Maharaj applies a Photostatted copy of his original classroom on Salisbury Island, as an artefact of memory. A blurry recording of encapsulated time, a time when he felt the weight of ‘difference’. He then physically recreates the image with actual furniture items and objects, which he refers to as ‘re-enacting a scene from the apartheid era’ (2002). The installation acts as a historic catalyst for discussions on race, ethnicity and gender. These themes are extremely pertinent within contemporary geo-politics, as powerful nation-states administer persecutions and exclusions on this basis. By bringing a piece of Natal to Kassel, Germany, Maharaj reminds Europe of the perilous turn in the path, when multiculturalism is ‘managed’ within an inch of its life. When lines drawn in the sand become lines on a map, with the nation- state imposing boundaries and defining identities within legislature. A monocultural legislature will always ‘manage difference in terms of hard and fast departments of division – largely within the frame of the prevailing pecking order’ (Maharaj 1999). Maharaj’s quote can be applied to the European seats of authority in the art world and the power they can wield on non-western sites of art production. By critically engaging the audience to consider the modernist failures of the past, Maharaj theoretically steers the dialogue of multiculturalism toward more open-ended possibilities.


Govinden described Salisbury Island as a place that ‘vacillated between banality and epiphany’ (2011:54), a place that sought to contain, yet fuelled her imagination. This bittersweet ambivalence of remembrance, described by Maharaj as, ‘…a hankering after belonging and birthplace – the refrain of the Natal – something it never quite shakes off’ (Maharaj 1999). The perpetual condition of diasporic identities to seek belonging and return to their country of birth. Although Maharaj has not returned to South Africa in decades, his ‘Natalism’ has informed global discourse on diversity and inclusion in contemporary cultural and creative industries. His proposal of visual art as a medium of knowledge production, is to a lesser extent a statement, and to a greater degree a question. A question on how visual art can tell stories that celebrate human 'difference', rather than a meek acceptance of assimilation. The answer maybe as obvious as a single Indian identity telling a story of an 'art history room' on an island, in a place called Natal.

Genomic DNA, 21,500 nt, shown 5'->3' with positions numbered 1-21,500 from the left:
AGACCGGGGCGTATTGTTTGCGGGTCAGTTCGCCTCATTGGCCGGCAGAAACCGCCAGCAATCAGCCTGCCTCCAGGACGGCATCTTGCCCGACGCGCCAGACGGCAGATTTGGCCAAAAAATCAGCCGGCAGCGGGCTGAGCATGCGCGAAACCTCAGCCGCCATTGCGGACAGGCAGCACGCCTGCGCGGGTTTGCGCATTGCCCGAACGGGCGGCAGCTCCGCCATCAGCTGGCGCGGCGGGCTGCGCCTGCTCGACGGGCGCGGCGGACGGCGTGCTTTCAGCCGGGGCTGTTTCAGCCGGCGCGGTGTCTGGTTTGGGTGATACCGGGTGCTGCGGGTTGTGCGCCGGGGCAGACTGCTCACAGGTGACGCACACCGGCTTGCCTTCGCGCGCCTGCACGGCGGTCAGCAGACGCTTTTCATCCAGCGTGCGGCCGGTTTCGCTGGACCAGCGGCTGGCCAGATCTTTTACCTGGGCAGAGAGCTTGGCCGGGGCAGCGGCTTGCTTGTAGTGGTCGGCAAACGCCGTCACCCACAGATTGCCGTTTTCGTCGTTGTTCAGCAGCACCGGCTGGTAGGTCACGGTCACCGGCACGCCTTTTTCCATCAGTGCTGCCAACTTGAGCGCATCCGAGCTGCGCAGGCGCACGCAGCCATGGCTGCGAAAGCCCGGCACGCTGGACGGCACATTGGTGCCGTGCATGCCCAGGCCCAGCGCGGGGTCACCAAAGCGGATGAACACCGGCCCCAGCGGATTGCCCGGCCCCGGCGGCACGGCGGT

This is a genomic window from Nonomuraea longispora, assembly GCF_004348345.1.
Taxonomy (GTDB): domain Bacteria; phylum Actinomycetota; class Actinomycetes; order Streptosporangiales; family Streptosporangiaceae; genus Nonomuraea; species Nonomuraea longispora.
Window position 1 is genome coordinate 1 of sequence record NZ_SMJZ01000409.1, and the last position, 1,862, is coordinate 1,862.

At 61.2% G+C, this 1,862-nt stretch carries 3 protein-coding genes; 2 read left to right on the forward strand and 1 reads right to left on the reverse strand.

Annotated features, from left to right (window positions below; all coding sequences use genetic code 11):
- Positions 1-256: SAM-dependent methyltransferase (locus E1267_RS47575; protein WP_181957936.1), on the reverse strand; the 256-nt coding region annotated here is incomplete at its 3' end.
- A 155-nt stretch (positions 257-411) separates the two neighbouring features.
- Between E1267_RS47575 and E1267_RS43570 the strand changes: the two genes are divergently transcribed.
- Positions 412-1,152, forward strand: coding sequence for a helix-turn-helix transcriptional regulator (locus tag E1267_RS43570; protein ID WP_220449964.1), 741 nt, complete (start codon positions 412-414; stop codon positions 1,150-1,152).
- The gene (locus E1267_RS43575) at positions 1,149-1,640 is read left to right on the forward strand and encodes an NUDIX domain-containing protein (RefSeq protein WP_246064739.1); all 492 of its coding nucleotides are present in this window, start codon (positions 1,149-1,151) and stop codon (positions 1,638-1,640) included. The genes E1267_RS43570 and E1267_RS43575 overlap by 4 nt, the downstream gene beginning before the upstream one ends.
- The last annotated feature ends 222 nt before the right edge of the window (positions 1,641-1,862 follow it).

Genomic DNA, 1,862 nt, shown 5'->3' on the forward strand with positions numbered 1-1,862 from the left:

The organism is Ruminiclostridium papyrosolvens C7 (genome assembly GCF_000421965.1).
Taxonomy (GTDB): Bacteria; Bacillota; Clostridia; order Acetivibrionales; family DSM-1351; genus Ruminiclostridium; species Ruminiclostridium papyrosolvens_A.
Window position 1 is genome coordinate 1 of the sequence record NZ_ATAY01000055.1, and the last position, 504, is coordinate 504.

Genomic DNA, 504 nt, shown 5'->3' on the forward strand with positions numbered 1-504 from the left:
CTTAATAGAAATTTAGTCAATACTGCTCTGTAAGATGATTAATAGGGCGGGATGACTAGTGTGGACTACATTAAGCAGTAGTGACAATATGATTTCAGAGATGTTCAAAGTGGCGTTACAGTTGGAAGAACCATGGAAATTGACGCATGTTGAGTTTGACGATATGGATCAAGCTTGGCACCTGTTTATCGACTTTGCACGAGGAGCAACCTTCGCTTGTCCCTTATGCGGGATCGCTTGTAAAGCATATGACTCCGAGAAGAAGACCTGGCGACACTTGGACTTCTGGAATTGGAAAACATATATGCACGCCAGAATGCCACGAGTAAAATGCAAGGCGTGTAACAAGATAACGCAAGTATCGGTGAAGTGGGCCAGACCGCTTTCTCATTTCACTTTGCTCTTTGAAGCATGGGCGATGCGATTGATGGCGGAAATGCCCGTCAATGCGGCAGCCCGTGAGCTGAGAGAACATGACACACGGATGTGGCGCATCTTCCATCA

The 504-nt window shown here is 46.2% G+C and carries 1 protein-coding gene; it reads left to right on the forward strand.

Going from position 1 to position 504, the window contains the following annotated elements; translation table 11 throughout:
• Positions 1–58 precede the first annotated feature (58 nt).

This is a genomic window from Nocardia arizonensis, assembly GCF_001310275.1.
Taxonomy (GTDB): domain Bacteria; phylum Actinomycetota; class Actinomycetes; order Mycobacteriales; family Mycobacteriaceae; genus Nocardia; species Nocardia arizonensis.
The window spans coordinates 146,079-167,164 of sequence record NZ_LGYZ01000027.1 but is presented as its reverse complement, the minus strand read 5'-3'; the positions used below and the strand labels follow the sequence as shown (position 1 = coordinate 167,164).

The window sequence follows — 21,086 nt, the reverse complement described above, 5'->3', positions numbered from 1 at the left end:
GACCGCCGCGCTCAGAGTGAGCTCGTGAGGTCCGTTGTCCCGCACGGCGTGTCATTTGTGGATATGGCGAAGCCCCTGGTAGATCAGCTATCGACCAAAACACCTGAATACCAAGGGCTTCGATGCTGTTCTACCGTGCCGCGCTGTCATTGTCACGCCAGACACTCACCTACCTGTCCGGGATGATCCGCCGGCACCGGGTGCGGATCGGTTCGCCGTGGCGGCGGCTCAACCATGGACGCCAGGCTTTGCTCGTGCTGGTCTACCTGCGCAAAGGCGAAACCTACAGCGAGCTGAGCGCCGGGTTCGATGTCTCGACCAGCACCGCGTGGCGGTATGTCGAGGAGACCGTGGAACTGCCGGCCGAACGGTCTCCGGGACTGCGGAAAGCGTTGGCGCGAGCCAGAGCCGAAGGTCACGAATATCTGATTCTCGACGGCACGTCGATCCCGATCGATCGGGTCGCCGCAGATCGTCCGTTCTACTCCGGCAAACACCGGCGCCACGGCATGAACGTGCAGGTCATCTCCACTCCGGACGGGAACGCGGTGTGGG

List of References:


Fanon, F 1961. The Wretched of the Earth – A Negro Psychoanalyst’s Study of the Problems of

Racism and Colonialism in the World Today. [Published in France]

Goniwe, T. Pissarra, M. Majavu, M. 2011. Visual Century. South African Art in Context. Volume 4. Johannesburg: WITS University Press.

Govinden, D. 2011. Remembering Salisbury Island. [Online] Available at: http://www.scielo.org.za/scielo.php?script=sci_arttext&pid=S2223-03862011000100009 [Accessed 11 3 2023].

Maharaj, S. 1999. Fatal Natalities: The Algebra of Diaspora and Difference after Apartheid. Sydney, Australia: Artspace Visual Arts Centre.

Van Robbroeck, L. 2011. The Visual Century, South African Art in Context, Volume Two. Johannesburg: WITS University Publishers.

Wilkins, I and Strydom, H 1980. The Super Afrikaners – Inside the Afrikaner Broederbond.

Penn State University: Jonathan Ball.